This weeks provincial budget provided a number of items for consideration, a two year deficit plan, cuts to most ministries, a declaration that the province will face a couple of years of tough times before things begin to improve and a commitment to port development in Delta at the cost of about 1.1 billion dollars.
And while the government gave a nod to Phase II of the Fairview Terminal, there wasn't much in the way of concrete financial figures provided for the northern gateway for container traffic, an oversight that has the MLA for the region Gary Coons wondering where the prospect of Phase II stands with the provincial government.
He outlined his thoughts in a Daily News article from Thursday's paper.
Coons wonders what budget means to port
BY GEORGE T. BAKER
The Daily News
Thursday, February 19, 2009
While reaction to Tuesday's provincial budget was mixed across the province, North Coast MLA Gary Coons said it is too soon to know what outcome the offerings will have for Prince Rupert.
In Monday's throne speech, the provincial government said that it was still committed to phase two of the Fairview container terminal but finance minister Colin Hansen's $450 million-deficit budget committed no finances for the project.
"I was disappointed that port development for phase 2 was relegated only to a commitment to seek out opportunities for the expansion of Prince Rupert I hope that the premier's promise of last December holds true," said Coons.
Under the budget promises, there are significant infrastructure commitments for the DeltaPort, worth $1.1 billion but nothing for the Prince Rupert port.
However, in the throne speech Premier Gordon Campbell seemed to have suggested that there would be a commitment of some sort for the port.
"The Port of Prince Rupert is revitalizing northern and rural economies and creating a powerful platform for future development. The next phase of that port development will be pursued, in co "operation with First Nations and the federal government," was said in the speech.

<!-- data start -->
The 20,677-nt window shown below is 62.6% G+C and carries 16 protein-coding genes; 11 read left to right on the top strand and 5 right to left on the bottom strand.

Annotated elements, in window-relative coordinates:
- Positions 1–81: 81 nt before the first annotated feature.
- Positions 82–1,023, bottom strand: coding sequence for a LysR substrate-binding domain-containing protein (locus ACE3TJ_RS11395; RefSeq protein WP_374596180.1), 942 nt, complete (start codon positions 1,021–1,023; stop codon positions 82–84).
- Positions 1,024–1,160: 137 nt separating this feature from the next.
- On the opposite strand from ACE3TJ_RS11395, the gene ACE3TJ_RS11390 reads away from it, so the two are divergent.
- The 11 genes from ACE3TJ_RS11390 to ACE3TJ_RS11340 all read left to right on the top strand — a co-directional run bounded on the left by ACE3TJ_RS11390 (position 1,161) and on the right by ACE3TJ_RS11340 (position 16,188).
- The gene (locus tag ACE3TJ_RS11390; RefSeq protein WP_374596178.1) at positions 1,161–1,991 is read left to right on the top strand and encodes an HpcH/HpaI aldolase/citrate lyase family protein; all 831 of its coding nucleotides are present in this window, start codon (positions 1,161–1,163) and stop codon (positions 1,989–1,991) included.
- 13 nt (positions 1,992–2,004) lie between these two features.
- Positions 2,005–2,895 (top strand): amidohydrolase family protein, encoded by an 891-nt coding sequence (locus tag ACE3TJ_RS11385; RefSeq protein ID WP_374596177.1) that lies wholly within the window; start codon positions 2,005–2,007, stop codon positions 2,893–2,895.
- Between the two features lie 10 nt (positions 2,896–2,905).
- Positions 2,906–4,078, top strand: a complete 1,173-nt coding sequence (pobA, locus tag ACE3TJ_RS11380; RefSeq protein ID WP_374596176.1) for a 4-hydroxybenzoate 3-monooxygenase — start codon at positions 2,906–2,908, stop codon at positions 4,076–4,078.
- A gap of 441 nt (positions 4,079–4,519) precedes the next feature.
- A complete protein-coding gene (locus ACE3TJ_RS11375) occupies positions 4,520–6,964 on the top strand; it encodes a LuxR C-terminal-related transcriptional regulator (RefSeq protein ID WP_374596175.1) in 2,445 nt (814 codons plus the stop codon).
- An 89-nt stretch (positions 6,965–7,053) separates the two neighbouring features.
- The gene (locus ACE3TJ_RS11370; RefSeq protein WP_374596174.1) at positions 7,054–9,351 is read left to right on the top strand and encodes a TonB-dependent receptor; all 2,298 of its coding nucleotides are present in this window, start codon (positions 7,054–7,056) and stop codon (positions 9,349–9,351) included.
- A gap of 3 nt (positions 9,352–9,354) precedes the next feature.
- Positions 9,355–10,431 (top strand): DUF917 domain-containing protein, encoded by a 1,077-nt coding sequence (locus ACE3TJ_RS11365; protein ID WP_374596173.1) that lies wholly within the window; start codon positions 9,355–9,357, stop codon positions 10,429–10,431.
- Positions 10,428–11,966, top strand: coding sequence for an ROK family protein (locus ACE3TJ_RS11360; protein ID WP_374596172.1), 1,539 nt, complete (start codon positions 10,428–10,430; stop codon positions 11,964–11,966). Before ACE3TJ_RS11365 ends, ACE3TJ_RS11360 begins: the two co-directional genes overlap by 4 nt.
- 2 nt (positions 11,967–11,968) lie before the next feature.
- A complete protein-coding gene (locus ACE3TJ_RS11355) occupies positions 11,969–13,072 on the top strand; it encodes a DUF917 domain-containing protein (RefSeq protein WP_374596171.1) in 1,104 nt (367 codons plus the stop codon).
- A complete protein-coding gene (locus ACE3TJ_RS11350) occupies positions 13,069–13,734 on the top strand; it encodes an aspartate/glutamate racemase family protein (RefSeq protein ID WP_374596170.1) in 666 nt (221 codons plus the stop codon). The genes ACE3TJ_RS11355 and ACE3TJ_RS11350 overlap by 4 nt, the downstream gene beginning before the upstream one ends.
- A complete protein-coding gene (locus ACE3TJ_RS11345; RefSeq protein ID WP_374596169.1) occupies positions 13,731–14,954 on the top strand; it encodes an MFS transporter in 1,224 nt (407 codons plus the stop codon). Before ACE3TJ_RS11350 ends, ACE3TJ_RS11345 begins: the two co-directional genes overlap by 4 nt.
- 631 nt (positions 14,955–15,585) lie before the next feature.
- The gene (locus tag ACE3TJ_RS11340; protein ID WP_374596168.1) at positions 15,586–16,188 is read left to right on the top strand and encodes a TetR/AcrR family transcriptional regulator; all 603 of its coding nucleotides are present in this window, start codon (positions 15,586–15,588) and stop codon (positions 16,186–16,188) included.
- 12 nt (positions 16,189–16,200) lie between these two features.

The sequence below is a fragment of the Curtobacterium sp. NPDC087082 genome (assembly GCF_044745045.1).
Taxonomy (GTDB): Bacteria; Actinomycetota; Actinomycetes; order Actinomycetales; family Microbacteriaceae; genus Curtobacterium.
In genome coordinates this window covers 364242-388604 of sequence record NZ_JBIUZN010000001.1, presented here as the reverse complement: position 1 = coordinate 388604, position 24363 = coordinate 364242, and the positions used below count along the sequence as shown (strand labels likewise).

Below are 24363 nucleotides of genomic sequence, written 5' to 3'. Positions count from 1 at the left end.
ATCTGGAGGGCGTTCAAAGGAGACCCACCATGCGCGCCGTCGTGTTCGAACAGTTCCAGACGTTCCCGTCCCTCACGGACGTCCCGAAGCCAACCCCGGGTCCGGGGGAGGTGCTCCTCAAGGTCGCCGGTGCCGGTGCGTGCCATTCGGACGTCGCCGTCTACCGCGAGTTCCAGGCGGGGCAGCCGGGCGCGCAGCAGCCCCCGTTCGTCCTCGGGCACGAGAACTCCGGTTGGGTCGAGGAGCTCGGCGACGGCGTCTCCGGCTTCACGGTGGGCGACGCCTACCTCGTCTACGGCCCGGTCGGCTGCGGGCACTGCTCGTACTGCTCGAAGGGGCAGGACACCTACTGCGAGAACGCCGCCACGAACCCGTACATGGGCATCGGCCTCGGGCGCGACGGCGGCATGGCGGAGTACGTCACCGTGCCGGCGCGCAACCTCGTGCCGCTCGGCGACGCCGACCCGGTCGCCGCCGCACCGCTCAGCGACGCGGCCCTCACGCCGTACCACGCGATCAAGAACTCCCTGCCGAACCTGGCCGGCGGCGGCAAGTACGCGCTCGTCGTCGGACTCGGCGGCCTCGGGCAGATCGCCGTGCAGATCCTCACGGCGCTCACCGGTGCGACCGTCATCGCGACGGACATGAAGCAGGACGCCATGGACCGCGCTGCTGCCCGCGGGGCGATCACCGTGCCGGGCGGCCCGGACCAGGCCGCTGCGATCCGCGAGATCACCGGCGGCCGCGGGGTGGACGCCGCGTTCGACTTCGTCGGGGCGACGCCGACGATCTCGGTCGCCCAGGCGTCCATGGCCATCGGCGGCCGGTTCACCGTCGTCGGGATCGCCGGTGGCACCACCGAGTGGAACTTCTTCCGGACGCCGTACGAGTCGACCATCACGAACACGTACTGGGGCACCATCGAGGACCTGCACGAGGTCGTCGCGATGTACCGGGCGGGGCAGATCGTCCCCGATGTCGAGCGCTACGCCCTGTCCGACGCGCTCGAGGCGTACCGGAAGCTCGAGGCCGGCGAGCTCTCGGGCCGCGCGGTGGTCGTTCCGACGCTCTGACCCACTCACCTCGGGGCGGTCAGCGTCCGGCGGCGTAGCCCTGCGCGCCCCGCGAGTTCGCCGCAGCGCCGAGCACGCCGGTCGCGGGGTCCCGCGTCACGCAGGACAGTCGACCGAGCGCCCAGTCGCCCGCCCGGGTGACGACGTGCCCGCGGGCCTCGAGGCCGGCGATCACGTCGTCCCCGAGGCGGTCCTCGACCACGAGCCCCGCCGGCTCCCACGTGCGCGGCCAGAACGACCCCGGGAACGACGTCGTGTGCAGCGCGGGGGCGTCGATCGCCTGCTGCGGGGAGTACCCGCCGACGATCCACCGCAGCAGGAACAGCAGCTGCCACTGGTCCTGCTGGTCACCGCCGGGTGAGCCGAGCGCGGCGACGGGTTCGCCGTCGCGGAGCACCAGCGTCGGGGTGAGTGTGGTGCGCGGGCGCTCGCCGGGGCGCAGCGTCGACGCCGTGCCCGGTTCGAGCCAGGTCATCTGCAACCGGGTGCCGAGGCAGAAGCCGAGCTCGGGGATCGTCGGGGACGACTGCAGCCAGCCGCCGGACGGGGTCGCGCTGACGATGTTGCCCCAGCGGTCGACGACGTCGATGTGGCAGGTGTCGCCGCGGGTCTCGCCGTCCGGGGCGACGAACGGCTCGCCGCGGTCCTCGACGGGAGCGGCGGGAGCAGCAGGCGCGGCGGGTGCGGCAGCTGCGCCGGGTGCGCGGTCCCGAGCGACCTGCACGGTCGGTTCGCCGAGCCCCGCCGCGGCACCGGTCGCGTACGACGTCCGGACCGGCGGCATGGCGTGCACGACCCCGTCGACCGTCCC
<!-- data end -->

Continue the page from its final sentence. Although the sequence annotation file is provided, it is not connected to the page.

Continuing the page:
Coons was cautious not to criticize the hudget too much, citing a need to sift through it first.
"It's a little early to pinpoint what may come our way on the North Coast but the budget promised to create thousands of jobs and build opportunities in every region of the province," said Coons.
The local MIA was concerned that the majority of the $14 billion promised would be mainly for southern B. C. interests.
"Hopefully, the commitment for seismic upgrading, road, sewer and infrastructure projects pour into the North Coast," said Coons.
There were little commitments for resource economies either, the provincial government citing a focus on health care, education and social services as its priority for 2009.
Association of Mining' and Exploration BC President and CEO Gavin Dirom said while he respects the financial constraints the province is under, and that smaller than expected deficit is a good thing, there could have been more done for the resource economy.
"We still think there are opportunities and we are still working with the government and other stakeholders to make sure that we are clear on our requests," said Dirom.
Coons said the New Democrat Party budget plan would start by building affordable housing, reducing student debt-loads and making work pay by raising the minimum wage.
The Campbell government said it would not raise the minimum wage because of the potential cost it would impose on small business.